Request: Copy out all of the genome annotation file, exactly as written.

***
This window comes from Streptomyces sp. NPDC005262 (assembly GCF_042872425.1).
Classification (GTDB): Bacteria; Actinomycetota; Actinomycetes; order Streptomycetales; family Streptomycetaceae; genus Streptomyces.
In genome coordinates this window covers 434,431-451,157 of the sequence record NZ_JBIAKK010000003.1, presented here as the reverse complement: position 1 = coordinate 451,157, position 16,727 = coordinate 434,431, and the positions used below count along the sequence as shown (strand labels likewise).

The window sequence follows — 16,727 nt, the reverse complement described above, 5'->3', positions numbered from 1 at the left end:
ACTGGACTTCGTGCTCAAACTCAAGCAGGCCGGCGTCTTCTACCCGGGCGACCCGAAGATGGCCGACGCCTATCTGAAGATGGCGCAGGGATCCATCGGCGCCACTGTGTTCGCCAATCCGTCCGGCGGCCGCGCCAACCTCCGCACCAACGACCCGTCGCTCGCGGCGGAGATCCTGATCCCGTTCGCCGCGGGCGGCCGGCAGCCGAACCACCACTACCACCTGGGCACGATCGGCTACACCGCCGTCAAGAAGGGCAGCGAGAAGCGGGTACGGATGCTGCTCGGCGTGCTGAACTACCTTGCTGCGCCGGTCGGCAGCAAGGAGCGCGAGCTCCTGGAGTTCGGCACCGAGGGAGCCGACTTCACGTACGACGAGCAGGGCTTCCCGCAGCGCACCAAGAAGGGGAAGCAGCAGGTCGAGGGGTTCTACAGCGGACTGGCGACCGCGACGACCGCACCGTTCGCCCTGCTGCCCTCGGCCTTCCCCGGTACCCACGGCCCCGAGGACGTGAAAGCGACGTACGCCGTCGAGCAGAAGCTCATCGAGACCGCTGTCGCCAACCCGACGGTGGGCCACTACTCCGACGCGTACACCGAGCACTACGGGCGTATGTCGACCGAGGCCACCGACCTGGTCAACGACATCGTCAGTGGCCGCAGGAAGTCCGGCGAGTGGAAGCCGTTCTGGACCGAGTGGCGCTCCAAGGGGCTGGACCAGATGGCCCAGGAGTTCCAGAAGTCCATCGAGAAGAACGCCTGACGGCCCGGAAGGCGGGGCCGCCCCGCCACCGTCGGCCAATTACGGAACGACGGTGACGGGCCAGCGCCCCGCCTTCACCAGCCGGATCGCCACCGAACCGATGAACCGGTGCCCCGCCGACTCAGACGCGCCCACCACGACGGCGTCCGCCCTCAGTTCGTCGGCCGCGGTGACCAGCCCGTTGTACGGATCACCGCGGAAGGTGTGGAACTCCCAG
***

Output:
This window comes from Streptomyces sp. NPDC005262 (assembly GCF_042872425.1).
Classification (GTDB): Bacteria; Actinomycetota; Actinomycetes; order Streptomycetales; family Streptomycetaceae; genus Streptomyces.
In genome coordinates this window covers 434,431-451,157 of the sequence record NZ_JBIAKK010000003.1, presented here as the reverse complement: position 1 = coordinate 451,157, position 16,727 = coordinate 434,431, and the positions used below count along the sequence as shown (strand labels likewise).

The window sequence follows — 16,727 nt, the reverse complement described above, 5'->3', positions numbered from 1 at the left end:
ACTGGACTTCGTGCTCAAACTCAAGCAGGCCGGCGTCTTCTACCCGGGCGACCCGAAGATGGCCGACGCCTATCTGAAGATGGCGCAGGGATCCATCGGCGCCACTGTGTTCGCCAATCCGTCCGGCGGCCGCGCCAACCTCCGCACCAACGACCCGTCGCTCGCGGCGGAGATCCTGATCCCGTTCGCCGCGGGCGGCCGGCAGCCGAACCACCACTACCACCTGGGCACGATCGGCTACACCGCCGTCAAGAAGGGCAGCGAGAAGCGGGTACGGATGCTGCTCGGCGTGCTGAACTACCTTGCTGCGCCGGTCGGCAGCAAGGAGCGCGAGCTCCTGGAGTTCGGCACCGAGGGAGCCGACTTCACGTACGACGAGCAGGGCTTCCCGCAGCGCACCAAGAAGGGGAAGCAGCAGGTCGAGGGGTTCTACAGCGGACTGGCGACCGCGACGACCGCACCGTTCGCCCTGCTGCCCTCGGCCTTCCCCGGTACCCACGGCCCCGAGGACGTGAAAGCGACGTACGCCGTCGAGCAGAAGCTCATCGAGACCGCTGTCGCCAACCCGACGGTGGGCCACTACTCCGACGCGTACACCGAGCACTACGGGCGTATGTCGACCGAGGCCACCGACCTGGTCAACGACATCGTCAGTGGCCGCAGGAAGTCCGGCGAGTGGAAGCCGTTCTGGACCGAGTGGCGCTCCAAGGGGCTGGACCAGATGGCCCAGGAGTTCCAGAAGTCCATCGAGAAGAACGCCTGACGGCCCGGAAGGCGGGGCCGCCCCGCCACCGTCGGCCAATTACGGAACGACGGTGACGGGCCAGCGCCCCGCCTTCACCAGCCGGATCGCCACCGAACCGATGAACCGGTGCCCCGCCGACTCAGACGCGCCCACCACGACGGCGTCCGCCCTCAGTTCGTCGGCCGCGGTGACCAGCCCGTTGTACGGATCACCGCGGAAGGTGTGGAACTCCCAG